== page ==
We all want healthy, yummy, instagram-worthy food on the table, but it’s not easy when you only have a short lunch break or half an hour in the evening between work and dashing off again.
There are simple ways to make your meals better. To enjoy and savour your meal, you need to appreciate the work that went into it and have the best possible ingredients. That doesn’t mean expensive, high-end shopping, it just means knowing where your food comes from and add litte notes to make the flavour stand out.
Why use dry herbs for example when all it takes is to have a few pots on a window sill and you can have freshly cut herbs every day?
Many people find growing their own flavour carriers – I mean herbs – difficult, so here are some tips.
(Note, if you are not convinced, just remind yourself how much flavour it adds both fresh and cooked. You can cut back on a lot of salt if you season with herbs, which is a double win on the health front.)
Keeping supermarket basil alive
In the supermarket it looks beautiful and fresh, but as soon as you take it home it starts to wilt, the edges turn brown and you bought an entire pot when you could have just bought cut stalks and they would have lasted just as long.
The solution is simple: When you buy a pot, they are grown for sale which means each pot needs to look like a good bunch of leaves on a small surface. There can be over ten or fifteen seedlings hiding in the pot you bought, when all you really need is one or two, because the plant will grow and needs space and light (but the eager shopper is, as the name says, eager, and cannot be consoled by hearing the one leaf will eventually grow into a pot of basil, so instead they fill them to the brim and more).
So when you get home, grab a few extra pots and divide your basil into at least four different pots so they can each get the sun they deserve – and voilà, they will all grow!
A flavour boost
Almost like a cheat code in gaming, there are ways to make your plants bigger, better, brighter and more resistant to the elements and it is all with one little mixture we all have at home: Aspirin.
Aspirin mimics the naturally occuring hormone which jump starts the production of aroma in plants. It fools the plant into believing it is under attack and it responds by “gearing up” and becoming stronger and expelling more essential oils and thus flavour into its leaves or fruit. Weird, but true.
Simply dissolve a 300g tablet in a litre of water, pop it into a spray bottle and spray it on our plant.
Try your hand at chillies
Another spice you regularly need is chillies. They don’t always have to be hot, the heat level is up to you and your personal preferences, but you often need one and then have the rest of the packet to throw away or forget about and then throw away. (Unless of course you dry them yourself for future use in case you must have quite a bit of time on your hands.)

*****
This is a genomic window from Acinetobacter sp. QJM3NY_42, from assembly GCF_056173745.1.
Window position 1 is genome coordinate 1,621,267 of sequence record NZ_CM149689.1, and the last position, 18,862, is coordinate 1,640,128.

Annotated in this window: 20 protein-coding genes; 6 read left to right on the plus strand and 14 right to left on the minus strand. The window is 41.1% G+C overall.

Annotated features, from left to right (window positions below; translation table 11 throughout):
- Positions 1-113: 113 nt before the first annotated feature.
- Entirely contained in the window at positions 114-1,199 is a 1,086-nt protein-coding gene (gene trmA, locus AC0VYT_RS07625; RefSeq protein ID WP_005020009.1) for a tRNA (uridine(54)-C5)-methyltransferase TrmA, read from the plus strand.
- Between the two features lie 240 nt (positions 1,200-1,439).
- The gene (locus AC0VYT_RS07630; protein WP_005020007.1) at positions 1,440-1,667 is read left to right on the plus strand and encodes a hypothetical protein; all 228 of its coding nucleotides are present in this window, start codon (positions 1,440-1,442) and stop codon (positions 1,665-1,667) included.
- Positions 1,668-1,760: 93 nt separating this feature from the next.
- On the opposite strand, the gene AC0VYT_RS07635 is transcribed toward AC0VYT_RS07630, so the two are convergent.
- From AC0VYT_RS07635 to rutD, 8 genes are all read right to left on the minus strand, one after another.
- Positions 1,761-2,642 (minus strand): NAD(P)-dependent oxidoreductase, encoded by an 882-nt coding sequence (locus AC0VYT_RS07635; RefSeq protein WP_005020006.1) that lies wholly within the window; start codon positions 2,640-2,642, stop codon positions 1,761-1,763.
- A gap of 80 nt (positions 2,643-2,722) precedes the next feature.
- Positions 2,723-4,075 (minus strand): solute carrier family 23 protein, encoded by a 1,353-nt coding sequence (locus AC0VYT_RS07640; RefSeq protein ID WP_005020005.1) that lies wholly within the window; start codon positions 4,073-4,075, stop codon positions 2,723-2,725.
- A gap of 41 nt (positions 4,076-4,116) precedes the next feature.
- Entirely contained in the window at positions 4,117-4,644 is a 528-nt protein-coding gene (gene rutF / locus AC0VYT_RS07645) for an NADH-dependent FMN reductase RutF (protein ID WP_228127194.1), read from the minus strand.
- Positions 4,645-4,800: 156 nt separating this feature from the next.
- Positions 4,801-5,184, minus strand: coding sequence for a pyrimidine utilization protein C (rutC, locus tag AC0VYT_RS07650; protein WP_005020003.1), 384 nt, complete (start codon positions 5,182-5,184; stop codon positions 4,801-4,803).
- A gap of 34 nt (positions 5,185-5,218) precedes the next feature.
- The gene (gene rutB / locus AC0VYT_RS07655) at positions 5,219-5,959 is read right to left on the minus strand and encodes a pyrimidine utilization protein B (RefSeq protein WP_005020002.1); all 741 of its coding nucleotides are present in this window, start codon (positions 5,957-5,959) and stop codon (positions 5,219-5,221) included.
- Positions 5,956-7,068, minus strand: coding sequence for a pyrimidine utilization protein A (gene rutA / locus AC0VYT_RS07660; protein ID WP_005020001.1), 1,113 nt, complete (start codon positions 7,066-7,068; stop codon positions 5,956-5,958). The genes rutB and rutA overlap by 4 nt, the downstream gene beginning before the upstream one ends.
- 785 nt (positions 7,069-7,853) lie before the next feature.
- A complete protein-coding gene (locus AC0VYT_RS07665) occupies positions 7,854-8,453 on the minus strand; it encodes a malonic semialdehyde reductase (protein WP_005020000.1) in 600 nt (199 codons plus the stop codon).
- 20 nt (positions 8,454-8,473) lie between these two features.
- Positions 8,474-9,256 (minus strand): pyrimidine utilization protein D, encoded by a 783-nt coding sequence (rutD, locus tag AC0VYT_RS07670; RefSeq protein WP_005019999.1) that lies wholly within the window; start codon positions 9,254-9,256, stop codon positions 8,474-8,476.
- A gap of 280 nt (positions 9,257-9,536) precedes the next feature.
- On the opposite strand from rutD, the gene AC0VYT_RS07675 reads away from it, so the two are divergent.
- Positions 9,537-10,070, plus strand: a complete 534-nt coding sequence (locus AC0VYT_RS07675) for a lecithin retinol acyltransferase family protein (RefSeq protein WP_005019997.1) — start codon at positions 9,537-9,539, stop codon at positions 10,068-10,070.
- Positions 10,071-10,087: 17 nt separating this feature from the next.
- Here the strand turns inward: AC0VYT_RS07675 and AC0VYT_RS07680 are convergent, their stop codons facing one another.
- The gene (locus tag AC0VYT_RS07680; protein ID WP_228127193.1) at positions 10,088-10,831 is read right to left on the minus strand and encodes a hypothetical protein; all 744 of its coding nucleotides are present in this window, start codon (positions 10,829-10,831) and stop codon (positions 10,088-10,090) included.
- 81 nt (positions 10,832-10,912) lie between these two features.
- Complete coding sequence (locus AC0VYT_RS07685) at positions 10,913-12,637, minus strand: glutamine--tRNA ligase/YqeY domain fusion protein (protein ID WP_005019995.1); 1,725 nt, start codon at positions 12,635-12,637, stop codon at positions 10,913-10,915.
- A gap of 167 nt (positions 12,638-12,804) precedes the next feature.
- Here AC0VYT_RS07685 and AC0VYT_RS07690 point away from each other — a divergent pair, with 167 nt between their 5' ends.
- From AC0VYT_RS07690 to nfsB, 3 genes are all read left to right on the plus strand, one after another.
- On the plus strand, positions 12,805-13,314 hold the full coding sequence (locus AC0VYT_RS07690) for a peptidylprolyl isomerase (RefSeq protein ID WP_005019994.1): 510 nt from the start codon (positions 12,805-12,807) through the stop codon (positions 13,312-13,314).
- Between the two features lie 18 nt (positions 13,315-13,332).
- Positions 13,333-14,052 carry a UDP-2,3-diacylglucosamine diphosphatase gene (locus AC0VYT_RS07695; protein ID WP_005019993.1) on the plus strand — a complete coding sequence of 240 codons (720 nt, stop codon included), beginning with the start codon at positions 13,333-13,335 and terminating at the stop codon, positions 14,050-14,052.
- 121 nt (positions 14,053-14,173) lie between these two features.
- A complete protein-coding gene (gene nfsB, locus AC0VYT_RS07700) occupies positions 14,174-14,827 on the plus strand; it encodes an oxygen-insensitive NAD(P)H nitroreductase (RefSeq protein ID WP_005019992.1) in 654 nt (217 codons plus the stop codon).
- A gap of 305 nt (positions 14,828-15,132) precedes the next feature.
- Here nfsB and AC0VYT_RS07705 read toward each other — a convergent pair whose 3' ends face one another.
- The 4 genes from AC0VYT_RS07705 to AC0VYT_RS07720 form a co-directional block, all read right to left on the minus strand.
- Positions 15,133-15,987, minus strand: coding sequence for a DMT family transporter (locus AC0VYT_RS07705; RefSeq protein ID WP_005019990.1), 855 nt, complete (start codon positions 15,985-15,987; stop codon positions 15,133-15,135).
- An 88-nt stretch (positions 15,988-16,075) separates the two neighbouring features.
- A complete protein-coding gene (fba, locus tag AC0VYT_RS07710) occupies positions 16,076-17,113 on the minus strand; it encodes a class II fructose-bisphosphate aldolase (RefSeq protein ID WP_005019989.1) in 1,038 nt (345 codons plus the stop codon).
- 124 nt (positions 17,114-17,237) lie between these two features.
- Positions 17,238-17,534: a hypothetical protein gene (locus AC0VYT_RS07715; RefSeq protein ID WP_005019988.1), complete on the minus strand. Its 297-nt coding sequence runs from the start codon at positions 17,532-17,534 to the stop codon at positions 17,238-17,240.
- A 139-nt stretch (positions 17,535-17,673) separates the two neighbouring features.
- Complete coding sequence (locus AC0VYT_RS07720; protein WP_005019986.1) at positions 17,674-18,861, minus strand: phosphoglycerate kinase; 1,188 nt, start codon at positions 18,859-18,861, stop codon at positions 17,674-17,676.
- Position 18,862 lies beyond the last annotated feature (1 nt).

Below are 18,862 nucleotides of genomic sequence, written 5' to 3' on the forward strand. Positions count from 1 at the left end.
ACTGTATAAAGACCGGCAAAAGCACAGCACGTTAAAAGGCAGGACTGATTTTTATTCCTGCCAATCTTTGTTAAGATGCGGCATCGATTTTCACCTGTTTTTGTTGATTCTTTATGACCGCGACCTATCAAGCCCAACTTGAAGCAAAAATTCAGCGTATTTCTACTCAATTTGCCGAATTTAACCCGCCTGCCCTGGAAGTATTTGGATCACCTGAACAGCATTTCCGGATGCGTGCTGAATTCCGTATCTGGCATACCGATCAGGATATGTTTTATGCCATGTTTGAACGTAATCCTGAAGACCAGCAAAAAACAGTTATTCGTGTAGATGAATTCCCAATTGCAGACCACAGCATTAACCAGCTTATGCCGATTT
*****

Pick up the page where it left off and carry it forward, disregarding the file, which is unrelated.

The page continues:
So instead, grow them yourself and grab one whenever you fancy it (or the recipe calls for one). Growing them is simple.
Start in late winter or early spring – you can just about get away with it now – and simply plant a couple of seeds into compost and place it on a warm (18 to 20 degrees celcius is good) indoor windowsill. Wthin a week or two the seedlings should emerge and you can remove the weaker one (or ones, if you planted more than two). That plant will then grow and once it reaches around four inches, transfer it to a pot around 15 inches big and place it in the sunniest and warmest spot you can find.
If it doesn’t keep – preserve it
Homemade is always better than store bought. So if you have herbs or chillies (or mushrooms for that matter) left over or need to pick them before you go on holiday, make sure you preserve them to use later.
One option is to chop up your herbs and put them into ice cube trays and cover them with oil. Then pop them in the freezer and tae one cube out when you need it.
But you can also cut and dry your herbs and spices. Chillies can be threaded on a string and hung by a window to dry, which also looks like a fantastic kitchen decoration straight from a Hungarian market. This can take a few weeks so start early. Then you can store them in a jar. Just make sure you add come uncooked rice at the bottom to absorb any moisture.
Touch-leaved Mediterranean herbs are quicker to dry. Hang them upside down and within a week or so they will be dry.
Get out the booze
You may be thinking of cooking and possibly some baking, but herbs can be useful for a myriad of things!
The best way to explore all the flavours is simply to give it a try. Look up some recipes online and you will see how much is out there!
We know it isn’t Christmas yet, but try some fir needles (yes, really) with gin and lemon. Or saffron rum. Or mint and pineapple with vodka.
The options are endless.
Note that many take a week or so to make, so don’t plan it as a last-minute party addition.